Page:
Based in London, Minestro is a tidal power company that has developed a power plant known as Deep Green that converts energy from tidal stream flows. The company has taken an interesting approach that uses a hydrodynamic wing to direct smoother water flows through the turbine.
The design of the turbine itself is unremarkable. The key to the whole system is the wing labeled as '1' in the diagram above, which is directly from the Minestro website. The wing makes the system capable of operating in low velocity currents that would be too slow for other systems. The entire system is actually tethered to the sea floor by the cable indicated as '4' in the diagram. This cable allows the whole unit to move as the wing is pushed by the tidal currents. The movement this creates causes the turbine to be pushed through the water at speeds well in excess of the 2.5 meters per second generally thought of as the minimum for tidal stream applications. In essence, the entire unit moves like a large underwater kite.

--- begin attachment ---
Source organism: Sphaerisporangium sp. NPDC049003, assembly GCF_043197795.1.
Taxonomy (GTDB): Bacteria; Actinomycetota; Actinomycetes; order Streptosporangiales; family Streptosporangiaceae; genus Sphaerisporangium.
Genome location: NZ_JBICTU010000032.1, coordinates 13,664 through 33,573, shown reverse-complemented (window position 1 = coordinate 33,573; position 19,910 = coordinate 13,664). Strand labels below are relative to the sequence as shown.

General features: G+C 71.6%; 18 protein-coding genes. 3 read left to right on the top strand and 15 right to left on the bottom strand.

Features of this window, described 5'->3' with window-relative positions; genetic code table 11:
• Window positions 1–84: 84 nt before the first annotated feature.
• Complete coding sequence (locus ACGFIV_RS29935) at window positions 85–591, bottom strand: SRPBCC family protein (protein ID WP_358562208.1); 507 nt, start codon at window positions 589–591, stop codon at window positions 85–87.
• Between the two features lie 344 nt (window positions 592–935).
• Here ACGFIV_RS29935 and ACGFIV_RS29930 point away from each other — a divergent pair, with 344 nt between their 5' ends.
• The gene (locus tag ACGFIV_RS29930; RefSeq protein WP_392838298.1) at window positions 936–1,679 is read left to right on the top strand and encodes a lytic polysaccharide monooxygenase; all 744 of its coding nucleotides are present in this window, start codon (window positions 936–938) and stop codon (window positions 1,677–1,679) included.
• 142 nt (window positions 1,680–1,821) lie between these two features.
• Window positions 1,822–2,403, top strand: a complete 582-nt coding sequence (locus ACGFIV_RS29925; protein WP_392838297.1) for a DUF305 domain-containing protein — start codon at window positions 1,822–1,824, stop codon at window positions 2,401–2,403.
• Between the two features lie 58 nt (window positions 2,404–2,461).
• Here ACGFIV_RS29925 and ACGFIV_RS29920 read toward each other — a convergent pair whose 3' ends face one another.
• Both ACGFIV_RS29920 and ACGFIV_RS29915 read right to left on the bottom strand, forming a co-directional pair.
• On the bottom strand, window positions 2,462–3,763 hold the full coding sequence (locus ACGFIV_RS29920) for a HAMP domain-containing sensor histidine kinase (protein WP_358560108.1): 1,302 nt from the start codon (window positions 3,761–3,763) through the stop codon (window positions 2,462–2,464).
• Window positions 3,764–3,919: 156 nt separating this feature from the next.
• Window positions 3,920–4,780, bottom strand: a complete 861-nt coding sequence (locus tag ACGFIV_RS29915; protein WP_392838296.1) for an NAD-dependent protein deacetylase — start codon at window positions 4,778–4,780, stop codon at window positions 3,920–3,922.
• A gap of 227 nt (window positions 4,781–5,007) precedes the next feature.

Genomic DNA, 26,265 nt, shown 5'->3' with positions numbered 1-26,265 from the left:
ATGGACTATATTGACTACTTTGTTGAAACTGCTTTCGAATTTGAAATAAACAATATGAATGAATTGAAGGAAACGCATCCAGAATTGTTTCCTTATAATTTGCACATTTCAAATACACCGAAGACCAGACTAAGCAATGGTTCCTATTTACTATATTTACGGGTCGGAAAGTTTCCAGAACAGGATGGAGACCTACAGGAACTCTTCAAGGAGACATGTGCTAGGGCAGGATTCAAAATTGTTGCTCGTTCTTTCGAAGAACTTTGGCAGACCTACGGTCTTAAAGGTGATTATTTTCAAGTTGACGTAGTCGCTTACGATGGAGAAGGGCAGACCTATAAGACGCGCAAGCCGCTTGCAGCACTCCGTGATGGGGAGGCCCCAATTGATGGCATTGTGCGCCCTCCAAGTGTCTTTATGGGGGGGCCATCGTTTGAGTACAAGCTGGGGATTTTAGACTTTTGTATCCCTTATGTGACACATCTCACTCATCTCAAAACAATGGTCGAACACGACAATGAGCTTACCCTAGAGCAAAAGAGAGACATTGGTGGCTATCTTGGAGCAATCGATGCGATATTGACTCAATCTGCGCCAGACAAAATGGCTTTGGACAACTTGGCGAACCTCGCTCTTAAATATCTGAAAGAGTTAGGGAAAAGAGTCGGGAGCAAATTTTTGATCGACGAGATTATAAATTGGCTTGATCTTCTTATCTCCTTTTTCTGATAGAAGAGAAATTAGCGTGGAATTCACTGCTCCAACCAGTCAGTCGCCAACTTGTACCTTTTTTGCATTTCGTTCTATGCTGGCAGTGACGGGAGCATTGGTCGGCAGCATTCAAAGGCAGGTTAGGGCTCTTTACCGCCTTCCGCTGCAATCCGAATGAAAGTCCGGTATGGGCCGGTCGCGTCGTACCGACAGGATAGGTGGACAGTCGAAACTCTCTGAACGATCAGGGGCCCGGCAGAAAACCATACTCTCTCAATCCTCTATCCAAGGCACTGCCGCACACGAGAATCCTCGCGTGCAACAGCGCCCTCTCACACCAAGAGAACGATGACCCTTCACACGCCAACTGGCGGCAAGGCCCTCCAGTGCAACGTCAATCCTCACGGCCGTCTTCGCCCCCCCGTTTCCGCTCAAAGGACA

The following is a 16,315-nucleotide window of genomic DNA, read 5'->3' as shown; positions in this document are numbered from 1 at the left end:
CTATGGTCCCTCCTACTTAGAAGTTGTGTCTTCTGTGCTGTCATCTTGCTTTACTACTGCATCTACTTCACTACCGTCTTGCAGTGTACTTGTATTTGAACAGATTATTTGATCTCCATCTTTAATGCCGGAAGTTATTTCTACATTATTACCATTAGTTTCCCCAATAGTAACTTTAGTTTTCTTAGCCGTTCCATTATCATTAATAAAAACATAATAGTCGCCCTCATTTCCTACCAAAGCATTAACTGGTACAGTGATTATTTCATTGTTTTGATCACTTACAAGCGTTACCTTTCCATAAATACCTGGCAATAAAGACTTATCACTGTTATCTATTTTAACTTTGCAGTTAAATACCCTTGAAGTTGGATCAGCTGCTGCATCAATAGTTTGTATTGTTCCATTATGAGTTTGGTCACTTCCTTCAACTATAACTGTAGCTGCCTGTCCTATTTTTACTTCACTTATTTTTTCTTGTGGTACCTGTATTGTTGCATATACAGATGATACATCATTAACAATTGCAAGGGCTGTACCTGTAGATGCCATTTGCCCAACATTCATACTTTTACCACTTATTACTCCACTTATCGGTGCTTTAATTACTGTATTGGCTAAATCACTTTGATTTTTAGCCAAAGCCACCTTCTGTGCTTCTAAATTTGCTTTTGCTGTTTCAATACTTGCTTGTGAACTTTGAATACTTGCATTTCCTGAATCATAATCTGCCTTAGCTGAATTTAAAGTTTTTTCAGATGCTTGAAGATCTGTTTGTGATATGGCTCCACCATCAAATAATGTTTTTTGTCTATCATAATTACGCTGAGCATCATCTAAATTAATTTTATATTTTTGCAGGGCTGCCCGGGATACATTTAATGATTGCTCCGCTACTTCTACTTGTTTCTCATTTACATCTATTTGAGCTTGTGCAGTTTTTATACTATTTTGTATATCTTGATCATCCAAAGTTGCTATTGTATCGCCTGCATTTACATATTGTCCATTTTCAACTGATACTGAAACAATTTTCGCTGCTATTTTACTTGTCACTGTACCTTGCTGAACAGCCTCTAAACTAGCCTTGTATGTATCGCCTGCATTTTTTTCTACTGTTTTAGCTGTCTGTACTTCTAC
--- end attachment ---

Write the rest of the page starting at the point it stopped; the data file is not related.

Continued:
There are two drawbacks to this technology. First, the strains placed on the wing and cable are fairly substantial and because the unit has to be light enough to float, this means that the materials used in construction are rather exotic and expensive. The second problem is that the kite-like activity may pose a threat to marine wildlife and appears to disturb the surrounding environment more than stationary turbines.
The company is currently developing a 3 MW test array in Strangford Lough, Northern Ireland. The test array will be complete by 2015 and, if successful, will be enlarged to 10 MW through 2016. Environmental monitoring of this unique approach to tidal power is paramount in the pilot deployment.